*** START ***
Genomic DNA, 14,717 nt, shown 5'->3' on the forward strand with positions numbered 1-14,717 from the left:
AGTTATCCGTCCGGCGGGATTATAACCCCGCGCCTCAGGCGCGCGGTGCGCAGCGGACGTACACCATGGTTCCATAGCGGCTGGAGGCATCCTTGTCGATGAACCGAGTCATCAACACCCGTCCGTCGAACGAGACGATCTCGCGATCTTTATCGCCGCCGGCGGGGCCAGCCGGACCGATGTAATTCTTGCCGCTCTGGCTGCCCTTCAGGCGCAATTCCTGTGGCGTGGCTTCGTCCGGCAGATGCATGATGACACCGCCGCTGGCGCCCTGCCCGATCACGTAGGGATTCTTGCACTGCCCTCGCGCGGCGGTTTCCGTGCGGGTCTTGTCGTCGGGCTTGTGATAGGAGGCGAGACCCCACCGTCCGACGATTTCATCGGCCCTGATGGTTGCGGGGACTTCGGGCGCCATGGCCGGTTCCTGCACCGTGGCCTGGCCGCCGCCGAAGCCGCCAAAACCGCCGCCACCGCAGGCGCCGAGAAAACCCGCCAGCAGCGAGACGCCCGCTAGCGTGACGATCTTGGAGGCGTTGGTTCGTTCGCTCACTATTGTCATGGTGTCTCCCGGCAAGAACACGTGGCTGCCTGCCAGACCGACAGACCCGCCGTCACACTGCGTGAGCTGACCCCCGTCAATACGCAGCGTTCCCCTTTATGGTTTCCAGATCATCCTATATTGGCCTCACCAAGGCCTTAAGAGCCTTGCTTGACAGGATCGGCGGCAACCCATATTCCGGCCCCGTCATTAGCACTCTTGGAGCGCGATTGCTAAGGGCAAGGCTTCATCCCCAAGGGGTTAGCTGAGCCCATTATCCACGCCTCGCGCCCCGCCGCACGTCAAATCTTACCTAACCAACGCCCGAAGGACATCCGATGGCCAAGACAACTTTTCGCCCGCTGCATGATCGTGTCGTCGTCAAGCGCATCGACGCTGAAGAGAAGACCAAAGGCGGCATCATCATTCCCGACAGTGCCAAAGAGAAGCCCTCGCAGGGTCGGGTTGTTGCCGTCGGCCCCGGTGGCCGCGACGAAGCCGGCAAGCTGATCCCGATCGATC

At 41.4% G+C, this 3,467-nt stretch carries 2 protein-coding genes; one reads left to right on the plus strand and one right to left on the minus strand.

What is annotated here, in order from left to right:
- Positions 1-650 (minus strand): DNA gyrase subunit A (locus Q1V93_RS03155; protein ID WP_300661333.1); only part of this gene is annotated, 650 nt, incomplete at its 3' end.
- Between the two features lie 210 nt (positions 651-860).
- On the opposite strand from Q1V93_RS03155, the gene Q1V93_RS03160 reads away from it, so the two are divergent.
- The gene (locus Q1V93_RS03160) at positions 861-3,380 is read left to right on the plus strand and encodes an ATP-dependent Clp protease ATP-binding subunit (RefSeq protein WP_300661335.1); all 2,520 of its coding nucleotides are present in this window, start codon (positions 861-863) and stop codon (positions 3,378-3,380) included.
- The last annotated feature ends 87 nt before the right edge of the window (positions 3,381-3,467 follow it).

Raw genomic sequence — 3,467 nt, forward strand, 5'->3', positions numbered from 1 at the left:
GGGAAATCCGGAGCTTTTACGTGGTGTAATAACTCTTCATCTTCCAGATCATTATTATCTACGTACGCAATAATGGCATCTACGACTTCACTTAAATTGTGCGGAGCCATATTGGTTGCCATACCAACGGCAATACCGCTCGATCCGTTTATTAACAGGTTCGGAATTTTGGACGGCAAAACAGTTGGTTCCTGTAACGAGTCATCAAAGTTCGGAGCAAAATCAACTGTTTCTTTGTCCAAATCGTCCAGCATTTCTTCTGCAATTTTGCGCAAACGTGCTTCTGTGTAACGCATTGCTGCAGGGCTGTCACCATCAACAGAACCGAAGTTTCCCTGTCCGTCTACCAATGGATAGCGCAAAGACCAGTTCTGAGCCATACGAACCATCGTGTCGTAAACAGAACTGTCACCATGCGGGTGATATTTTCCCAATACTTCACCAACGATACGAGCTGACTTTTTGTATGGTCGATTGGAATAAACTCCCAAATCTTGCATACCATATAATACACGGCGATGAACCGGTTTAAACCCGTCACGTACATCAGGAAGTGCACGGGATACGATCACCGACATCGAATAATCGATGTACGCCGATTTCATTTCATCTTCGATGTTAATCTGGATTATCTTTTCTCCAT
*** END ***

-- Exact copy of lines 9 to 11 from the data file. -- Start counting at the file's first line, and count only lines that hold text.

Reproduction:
- The last annotated feature ends 87 nt before the right edge of the window (positions 3,381-3,467 follow it).

Raw genomic sequence — 3,467 nt, forward strand, 5'->3', positions numbered from 1 at the left:
GGGAAATCCGGAGCTTTTACGTGGTGTAATAACTCTTCATCTTCCAGATCATTATTATCTACGTACGCAATAATGGCATCTACGACTTCACTTAAATTGTGCGGAGCCATATTGGTTGCCATACCAACGGCAATACCGCTCGATCCGTTTATTAACAGGTTCGGAATTTTGGACGGCAAAACAGTTGGTTCCTGTAACGAGTCATCAAAGTTCGGAGCAAAATCAACTGTTTCTTTGTCCAAATCGTCCAGCATTTCTTCTGCAATTTTGCGCAAACGTGCTTCTGTGTAACGCATTGCTGCAGGGCTGTCACCATCAACAGAACCGAAGTTTCCCTGTCCGTCTACCAATGGATAGCGCAAAGACCAGTTCTGAGCCATACGAACCATCGTGTCGTAAACAGAACTGTCACCATGCGGGTGATATTTTCCCAATACTTCACCAACGATACGAGCTGACTTTTTGTATGGTCGATTGGAATAAACTCCCAAATCTTGCATACCATATAATACACGGCGATGAACCGGTTTAAACCCGTCACGTACATCAGGAAGTGCACGGGATACGATCACCGACATCGAATAATCGATGTACGCCGATTTCATTTCATCTTCGATGTTAATCTGGATTATCTTTTCTCCAT